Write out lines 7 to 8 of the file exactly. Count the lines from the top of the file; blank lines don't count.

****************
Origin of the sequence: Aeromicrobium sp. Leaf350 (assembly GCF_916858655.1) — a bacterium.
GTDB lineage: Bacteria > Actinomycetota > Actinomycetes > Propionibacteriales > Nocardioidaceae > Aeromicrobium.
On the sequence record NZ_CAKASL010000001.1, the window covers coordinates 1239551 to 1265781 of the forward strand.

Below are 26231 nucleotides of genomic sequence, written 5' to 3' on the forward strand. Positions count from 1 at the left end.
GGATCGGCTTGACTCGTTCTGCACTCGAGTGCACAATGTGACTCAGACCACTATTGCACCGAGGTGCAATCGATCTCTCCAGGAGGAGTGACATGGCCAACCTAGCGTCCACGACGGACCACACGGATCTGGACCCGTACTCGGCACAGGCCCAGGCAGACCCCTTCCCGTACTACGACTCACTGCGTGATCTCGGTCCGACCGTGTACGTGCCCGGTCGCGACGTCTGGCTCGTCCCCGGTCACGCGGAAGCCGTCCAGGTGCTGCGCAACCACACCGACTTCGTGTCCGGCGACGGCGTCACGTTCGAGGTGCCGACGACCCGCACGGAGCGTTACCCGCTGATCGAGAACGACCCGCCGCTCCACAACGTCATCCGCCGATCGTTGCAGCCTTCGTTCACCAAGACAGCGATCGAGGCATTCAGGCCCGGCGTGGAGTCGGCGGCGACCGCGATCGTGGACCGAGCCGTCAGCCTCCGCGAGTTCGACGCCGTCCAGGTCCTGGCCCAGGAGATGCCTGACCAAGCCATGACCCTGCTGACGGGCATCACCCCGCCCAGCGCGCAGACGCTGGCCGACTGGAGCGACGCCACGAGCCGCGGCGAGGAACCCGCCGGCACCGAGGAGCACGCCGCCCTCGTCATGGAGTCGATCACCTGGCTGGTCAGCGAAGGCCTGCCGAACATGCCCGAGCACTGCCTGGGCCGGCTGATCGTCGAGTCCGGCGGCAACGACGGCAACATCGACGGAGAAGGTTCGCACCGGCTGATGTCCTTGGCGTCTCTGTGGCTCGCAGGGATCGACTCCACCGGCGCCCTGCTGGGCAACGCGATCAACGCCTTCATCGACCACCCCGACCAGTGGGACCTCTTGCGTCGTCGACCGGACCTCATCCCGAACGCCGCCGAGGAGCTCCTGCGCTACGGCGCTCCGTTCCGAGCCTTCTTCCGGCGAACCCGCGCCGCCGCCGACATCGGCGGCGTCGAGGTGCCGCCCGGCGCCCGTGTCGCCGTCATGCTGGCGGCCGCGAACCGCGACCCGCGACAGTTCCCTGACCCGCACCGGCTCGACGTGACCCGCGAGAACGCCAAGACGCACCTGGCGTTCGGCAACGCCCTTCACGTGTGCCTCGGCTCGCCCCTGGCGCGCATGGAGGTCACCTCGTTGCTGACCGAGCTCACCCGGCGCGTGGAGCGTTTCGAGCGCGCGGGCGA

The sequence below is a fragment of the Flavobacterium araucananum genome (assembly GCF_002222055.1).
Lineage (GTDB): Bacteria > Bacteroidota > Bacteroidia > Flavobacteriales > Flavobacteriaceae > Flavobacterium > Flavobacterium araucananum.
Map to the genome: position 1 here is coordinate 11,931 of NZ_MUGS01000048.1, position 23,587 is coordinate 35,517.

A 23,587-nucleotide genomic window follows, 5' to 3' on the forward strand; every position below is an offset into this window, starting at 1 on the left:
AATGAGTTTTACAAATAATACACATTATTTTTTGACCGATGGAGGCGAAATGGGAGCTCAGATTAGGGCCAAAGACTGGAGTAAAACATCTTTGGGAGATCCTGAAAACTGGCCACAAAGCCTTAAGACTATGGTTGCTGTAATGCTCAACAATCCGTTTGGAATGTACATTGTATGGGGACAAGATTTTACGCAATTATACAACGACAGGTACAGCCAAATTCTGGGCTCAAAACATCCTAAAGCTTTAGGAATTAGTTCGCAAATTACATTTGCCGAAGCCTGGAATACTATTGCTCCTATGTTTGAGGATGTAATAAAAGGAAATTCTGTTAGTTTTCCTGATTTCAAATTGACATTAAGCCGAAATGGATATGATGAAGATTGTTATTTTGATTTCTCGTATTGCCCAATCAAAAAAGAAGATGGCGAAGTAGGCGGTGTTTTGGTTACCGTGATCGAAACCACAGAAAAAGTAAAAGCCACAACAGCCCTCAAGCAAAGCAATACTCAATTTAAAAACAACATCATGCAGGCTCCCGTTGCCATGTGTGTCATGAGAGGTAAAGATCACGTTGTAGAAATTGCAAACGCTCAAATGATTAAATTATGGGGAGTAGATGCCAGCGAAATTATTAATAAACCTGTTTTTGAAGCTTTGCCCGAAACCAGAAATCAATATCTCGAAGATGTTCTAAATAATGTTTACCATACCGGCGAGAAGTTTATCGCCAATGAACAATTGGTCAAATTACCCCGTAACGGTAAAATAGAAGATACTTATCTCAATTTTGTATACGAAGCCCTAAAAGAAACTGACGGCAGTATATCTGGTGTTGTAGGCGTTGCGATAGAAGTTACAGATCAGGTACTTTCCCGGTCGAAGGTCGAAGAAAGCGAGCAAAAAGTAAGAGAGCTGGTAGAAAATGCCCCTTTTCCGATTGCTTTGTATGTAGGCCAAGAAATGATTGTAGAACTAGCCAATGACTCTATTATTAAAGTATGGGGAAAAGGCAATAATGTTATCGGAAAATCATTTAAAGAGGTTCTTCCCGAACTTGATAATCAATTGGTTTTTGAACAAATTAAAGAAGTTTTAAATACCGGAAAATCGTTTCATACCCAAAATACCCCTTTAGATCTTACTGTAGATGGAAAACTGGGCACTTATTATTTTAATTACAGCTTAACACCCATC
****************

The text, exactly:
Lineage (GTDB): Bacteria > Bacteroidota > Bacteroidia > Flavobacteriales > Flavobacteriaceae > Flavobacterium > Flavobacterium araucananum.
Map to the genome: position 1 here is coordinate 11,931 of NZ_MUGS01000048.1, position 23,587 is coordinate 35,517.